The minimum wage has been a contentious issue for years, and with New York now set to raise its minimum wage on Thursday, this is now truer than ever.
New York will be increasing the state’s minimum wage from $8.75 to $9. For fast-food workers, the hourly wage will go up to $10.50 in New York City and $9.75 in the rest of the state as part of a gradual phase-in of a $15 minimum hourly wage at restaurants with at least 30 locations nationwide.
The hourly minimum for tipped workers will go up to $7.50. Previously, the wages for service employees at resort hotels was $4.90, while food service workers received $5 and all other service workers received $5.65.
As this Wall Street Journal article explains, the increase is likely to have a major impact on the service industry, particularly restaurants.
At Pizzetteria Brunetti, a restaurant in Manhattan’s West Village, owner Jason Brunetti said that he will be forced to end overtime and cut employee hours. Delivery workers will also have additional duties, such as chopping wood for the pizza oven.
“They’re not just going to stand there and wait for deliveries, that’s for sure,” said Mr. Brunetti. He expects these changes to raise his payroll $700 a week.
This may just be the beginning of problems that Brunetti will soon have to face. When the next legislative session begins in Albany in January, Gov. Andrew Cuomo is expected to advance a proposal to increase the state minimum wage to $15 an hour. However, it will be an uphill battle for Cuomo to get this bill passed, as many believe the increase would adversely affect the economy.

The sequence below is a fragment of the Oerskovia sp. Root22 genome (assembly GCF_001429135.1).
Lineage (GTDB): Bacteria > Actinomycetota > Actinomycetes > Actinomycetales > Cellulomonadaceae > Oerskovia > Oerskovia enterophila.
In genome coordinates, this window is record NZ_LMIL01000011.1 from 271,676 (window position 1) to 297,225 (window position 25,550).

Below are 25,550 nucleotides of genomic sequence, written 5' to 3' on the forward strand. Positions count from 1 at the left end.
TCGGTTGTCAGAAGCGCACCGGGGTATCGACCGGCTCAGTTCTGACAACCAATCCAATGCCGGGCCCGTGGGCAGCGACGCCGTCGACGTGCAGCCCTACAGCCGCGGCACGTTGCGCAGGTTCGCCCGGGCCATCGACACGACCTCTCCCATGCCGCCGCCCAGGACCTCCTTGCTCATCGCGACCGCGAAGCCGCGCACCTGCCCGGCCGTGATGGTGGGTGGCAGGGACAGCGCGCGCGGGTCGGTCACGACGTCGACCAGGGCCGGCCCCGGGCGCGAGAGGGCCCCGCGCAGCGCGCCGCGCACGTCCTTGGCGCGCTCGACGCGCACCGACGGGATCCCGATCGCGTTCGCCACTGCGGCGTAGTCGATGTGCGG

“It would be a disaster, particularly for upstate New York,” said Ed Cox, chairman of the state Republican Party. “This is all driven by Cuomo’s personal ambitions and politics, not by policy.”
Those in the restaurant industry, particularly in smaller-scale operations, will really feel the affects of this wage increase. “It’s really creating quite a crisis in the fine-dining industry,” said Robert Bookman, counsel to the New York City Hospitality Alliance, an industry group.
The New York State Restaurant Association sent a letter Tuesday to Mr. Cuomo and other government officials seeking a five-year freeze in the minimum wage for tipped workers. “We simply cannot weather a continuous barrage of labor cost increases,” said the letter, which was signed by more than 100 restaurant owners.
The costs of wage increases will likely be passed along to consumers, as restaurants will need to raise food prices or reduce portions to stay profitable. “We’ll probably have to raise our costs of food and have smaller portions of proteins on the menu,” said Robert Pollock, owner of a restaurant in the Hudson Valley. “That’s what most people are doing.”